Read the Signs

Successful anglers are puzzle solvers. They take cues from nature for lure selection, such as fly fishermen “matching the hatch” during an aquatic insect emergence. For locating fish many anglers watch for bird activity, such as seagulls feeding on large baitfish schools. But anglers also have to pay attention to any actually printed, posted signs.

Stapled to every 10th roadside tree is the Pennsylvania state flower, the yellow “Posted, Private Property” sign.  Closer inspection around streams may also reveal white signs, stating something to the effect that the stream is a designated trout water and the landowner permits anglers to fish.  According to Pennsylvania trout regulations, “approved trout waters” have “significant portions open to public fishing.” However, you are not allowed to cross a through a “No Trespassing” area to gain access to it.

While I’m still getting to know the areas landowners, I prefer to know that my access is welcome.  One of my favorite signs in this region is a white sign exclaiming “Fishing Permitted! Walk in Only!” I even found a green sign reminding anglers to catch and release to increase opportunities for kids.

Here are five tips regarding access to fishing areas:

1) Areas around bridges often provide access to streams. Watch for signs in these areas to know if you need to keep driving.

2) If a landowner grants permission to fish, ask about preferred places to park. The last thing you want to do is block a driveway.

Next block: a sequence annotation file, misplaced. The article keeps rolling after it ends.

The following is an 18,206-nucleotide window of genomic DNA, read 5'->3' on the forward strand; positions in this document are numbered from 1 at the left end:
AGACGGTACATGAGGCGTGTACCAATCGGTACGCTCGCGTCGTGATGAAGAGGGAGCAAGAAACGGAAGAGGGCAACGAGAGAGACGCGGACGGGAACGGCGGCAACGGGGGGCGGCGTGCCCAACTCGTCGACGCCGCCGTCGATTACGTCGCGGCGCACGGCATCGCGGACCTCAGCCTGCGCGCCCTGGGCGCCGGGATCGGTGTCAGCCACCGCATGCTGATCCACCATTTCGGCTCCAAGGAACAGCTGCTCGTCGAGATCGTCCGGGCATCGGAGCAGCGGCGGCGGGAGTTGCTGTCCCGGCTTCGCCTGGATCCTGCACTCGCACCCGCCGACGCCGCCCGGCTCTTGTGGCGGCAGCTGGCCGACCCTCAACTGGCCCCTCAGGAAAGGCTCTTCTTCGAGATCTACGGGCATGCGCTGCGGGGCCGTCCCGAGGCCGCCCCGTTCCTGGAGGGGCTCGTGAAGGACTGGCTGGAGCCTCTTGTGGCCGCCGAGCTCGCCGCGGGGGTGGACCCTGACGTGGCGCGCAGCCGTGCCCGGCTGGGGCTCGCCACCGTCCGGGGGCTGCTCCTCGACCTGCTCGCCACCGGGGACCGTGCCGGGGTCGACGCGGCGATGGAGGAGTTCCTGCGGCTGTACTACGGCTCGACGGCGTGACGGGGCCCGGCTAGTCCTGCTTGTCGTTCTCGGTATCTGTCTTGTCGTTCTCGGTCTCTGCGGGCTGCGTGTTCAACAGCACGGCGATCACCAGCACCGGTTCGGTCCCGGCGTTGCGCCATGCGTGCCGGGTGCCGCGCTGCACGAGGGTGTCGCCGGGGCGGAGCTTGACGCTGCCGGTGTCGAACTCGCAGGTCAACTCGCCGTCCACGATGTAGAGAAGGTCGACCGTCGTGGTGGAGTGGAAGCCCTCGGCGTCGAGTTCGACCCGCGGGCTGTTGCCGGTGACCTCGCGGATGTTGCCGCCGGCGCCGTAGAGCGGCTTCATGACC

3) If you carry a digital camera, take a picture of the sign(s) that supports your permission.

4) Some signs have phone numbers on them so a quick cell phone call may clear up any confusion.

5) Have a small trash bag stuffed in your pocket and pick up any litter. Not only does this improve the stream, it contributes greatly toward goodwill 

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Andy Whitcomb

Andy Whitcomb

Andy Whitcomb is a columnist, outdoor humorist, and stressed-out Dad. He says there are “people who fish”… and there are “fishermen”.  One of the few things he knows is that he is a “fisherman”...  To the point it could be classified as borderline illness.  Sharing this obsession is rewarding, therapeutic. He likes to encourage people to “stop and smell the crappie."  Enjoys catching fish, but gets a greater thrill out of helping someone else hook up.
Born in Florida, but raised on the banks of Oklahoma farm ponds. Now relocated to western Pennsylvania. He has fished, worked, lived all around the US.  He has a B.S. in Zoology from Oklahoma State as well...
And he met his wife while electrofishing. He has been contributing weekly to since 2011.